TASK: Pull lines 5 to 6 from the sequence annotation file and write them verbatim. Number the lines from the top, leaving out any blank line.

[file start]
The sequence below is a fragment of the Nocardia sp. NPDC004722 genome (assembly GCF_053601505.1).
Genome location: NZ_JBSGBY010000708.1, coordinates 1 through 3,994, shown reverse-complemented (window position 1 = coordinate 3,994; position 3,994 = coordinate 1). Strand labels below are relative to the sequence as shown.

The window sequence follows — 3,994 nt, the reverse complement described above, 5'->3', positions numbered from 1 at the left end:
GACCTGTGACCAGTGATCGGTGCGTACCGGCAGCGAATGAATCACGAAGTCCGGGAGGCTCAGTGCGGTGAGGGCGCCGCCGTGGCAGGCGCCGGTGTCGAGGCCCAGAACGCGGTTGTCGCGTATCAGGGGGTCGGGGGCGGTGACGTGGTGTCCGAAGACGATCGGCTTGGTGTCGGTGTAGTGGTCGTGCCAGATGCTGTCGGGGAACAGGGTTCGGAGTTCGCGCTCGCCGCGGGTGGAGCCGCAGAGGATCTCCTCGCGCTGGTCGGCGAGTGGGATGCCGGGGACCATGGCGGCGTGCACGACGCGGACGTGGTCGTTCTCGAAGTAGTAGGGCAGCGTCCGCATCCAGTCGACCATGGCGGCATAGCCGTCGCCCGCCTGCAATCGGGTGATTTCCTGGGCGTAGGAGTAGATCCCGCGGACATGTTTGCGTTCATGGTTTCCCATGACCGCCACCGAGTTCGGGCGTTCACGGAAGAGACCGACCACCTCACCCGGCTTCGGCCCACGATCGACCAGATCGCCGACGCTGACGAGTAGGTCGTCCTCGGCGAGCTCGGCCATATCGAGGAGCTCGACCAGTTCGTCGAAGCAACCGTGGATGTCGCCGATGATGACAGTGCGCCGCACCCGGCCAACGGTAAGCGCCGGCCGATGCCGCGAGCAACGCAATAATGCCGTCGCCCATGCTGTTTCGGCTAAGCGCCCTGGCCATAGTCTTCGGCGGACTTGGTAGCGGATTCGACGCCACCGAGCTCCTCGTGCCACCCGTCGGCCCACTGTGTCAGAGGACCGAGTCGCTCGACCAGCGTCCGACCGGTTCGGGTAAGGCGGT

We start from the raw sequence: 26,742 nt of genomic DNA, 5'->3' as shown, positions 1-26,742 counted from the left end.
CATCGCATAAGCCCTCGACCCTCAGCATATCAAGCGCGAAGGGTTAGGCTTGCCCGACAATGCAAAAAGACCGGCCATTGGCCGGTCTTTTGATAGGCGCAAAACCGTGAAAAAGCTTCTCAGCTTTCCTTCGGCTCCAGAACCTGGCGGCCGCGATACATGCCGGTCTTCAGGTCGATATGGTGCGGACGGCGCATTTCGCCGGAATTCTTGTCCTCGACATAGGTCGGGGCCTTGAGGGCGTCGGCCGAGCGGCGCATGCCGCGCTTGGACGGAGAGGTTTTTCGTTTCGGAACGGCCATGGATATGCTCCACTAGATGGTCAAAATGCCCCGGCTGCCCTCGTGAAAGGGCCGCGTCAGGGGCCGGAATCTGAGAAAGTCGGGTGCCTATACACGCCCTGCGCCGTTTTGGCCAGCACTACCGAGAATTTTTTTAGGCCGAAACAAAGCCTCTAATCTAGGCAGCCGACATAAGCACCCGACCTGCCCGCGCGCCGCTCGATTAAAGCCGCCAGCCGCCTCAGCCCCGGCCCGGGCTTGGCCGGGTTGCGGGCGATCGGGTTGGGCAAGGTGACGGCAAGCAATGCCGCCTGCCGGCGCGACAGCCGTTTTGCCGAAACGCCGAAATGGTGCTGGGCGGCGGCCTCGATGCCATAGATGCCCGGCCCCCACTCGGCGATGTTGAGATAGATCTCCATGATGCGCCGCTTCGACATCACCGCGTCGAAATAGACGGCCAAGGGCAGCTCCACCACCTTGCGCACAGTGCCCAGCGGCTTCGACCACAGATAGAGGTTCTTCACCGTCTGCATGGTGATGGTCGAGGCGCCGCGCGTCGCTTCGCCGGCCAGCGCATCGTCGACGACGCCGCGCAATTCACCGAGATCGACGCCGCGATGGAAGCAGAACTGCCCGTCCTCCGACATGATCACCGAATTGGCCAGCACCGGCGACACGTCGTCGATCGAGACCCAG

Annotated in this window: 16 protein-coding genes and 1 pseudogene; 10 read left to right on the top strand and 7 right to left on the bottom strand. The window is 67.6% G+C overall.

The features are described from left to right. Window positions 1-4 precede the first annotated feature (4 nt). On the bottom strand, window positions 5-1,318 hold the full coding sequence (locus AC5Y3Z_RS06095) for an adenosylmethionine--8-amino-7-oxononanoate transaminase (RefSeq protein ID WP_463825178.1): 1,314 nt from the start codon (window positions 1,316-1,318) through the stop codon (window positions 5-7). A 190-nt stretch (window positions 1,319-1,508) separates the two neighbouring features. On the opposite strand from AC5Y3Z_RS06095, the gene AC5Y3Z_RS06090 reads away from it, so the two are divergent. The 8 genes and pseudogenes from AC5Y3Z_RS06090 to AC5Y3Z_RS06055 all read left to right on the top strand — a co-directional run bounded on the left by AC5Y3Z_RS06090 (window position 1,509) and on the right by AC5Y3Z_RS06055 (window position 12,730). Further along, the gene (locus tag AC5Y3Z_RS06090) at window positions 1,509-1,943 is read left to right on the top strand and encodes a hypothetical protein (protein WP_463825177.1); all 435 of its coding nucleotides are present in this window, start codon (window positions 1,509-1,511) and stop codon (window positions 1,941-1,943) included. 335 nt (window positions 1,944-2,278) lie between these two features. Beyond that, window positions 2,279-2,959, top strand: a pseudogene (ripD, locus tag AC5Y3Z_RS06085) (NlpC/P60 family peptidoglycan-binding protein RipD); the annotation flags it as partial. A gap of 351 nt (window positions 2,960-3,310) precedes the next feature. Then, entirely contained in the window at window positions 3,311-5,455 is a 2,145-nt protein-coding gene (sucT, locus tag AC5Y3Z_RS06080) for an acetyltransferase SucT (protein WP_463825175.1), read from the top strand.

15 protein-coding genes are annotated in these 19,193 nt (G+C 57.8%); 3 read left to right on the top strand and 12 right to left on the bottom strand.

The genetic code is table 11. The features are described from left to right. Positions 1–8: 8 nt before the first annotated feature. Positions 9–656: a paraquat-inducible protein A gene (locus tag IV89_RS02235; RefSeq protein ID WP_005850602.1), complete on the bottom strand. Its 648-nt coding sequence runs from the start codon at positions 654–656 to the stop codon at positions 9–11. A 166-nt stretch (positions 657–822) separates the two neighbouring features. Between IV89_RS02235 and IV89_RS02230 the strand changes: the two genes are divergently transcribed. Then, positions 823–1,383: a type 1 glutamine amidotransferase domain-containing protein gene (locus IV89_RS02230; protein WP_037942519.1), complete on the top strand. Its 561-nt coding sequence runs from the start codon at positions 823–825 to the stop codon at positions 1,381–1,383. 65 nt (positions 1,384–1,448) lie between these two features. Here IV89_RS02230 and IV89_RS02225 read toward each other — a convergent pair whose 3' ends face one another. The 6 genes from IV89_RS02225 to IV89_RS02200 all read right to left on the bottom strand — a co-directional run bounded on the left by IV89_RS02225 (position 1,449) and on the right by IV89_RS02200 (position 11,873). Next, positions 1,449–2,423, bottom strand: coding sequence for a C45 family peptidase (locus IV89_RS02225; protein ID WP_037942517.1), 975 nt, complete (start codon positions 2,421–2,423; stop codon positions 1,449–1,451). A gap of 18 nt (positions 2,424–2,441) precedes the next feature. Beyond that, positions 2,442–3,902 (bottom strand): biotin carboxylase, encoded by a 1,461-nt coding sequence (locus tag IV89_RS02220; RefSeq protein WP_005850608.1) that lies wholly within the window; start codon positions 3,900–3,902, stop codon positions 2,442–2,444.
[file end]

We start from the raw sequence: 26,742 nt of genomic DNA, 5'->3' as shown, positions 1-26,742 counted from the left end.
CATCGCATAAGCCCTCGACCCTCAGCATATCAAGCGCGAAGGGTTAGGCTTGCCCGACAATGCAAAAAGACCGGCCATTGGCCGGTCTTTTGATAGGCGCAAAACCGTGAAAAAGCTTCTCAGCTTTCCTTCGGCTCCAGAACCTGGCGGCCGCGATACATGCCGGTCTTCAGGTCGATATGGTGCGGACGGCGCATTTCGCCGGAATTCTTGTCCTCGACATAGGTCGGGGCCTTGAGGGCGTCGGCCGAGCGGCGCATGCCGCGCTTGGACGGAGAGGTTTTTCGTTTCGGAACGGCCATGGATATGCTCCACTAGATGGTCAAAATGCCCCGGCTGCCCTCGTGAAAGGGCCGCGTCAGGGGCCGGAATCTGAGAAAGTCGGGTGCCTATACACGCCCTGCGCCGTTTTGGCCAGCACTACCGAGAATTTTTTTAGGCCGAAACAAAGCCTCTAATCTAGGCAGCCGACATAAGCACCCGACCTGCCCGCGCGCCGCTCGATTAAAGCCGCCAGCCGCCTCAGCCCCGGCCCGGGCTTGGCCGGGTTGCGGGCGATCGGGTTGGGCAAGGTGACGGCAAGCAATGCCGCCTGCCGGCGCGACAGCCGTTTTGCCGAAACGCCGAAATGGTGCTGGGCGGCGGCCTCGATGCCATAGATGCCCGGCCCCCACTCGGCGATGTTGAGATAGATCTCCATGATGCGCCGCTTCGACATCACCGCGTCGAAATAGACGGCCAAGGGCAGCTCCACCACCTTGCGCACAGTGCCCAGCGGCTTCGACCACAGATAGAGGTTCTTCACCGTCTGCATGGTGATGGTCGAGGCGCCGCGCGTCGCTTCGCCGGCCAGCGCATCGTCGACGACGCCGCGCAATTCACCGAGATCGACGCCGCGATGGAAGCAGAACTGCCCGTCCTCCGACATGATCACCGAATTGGCCAGCACCGGCGACACGTCGTCGATCGAGACCCAG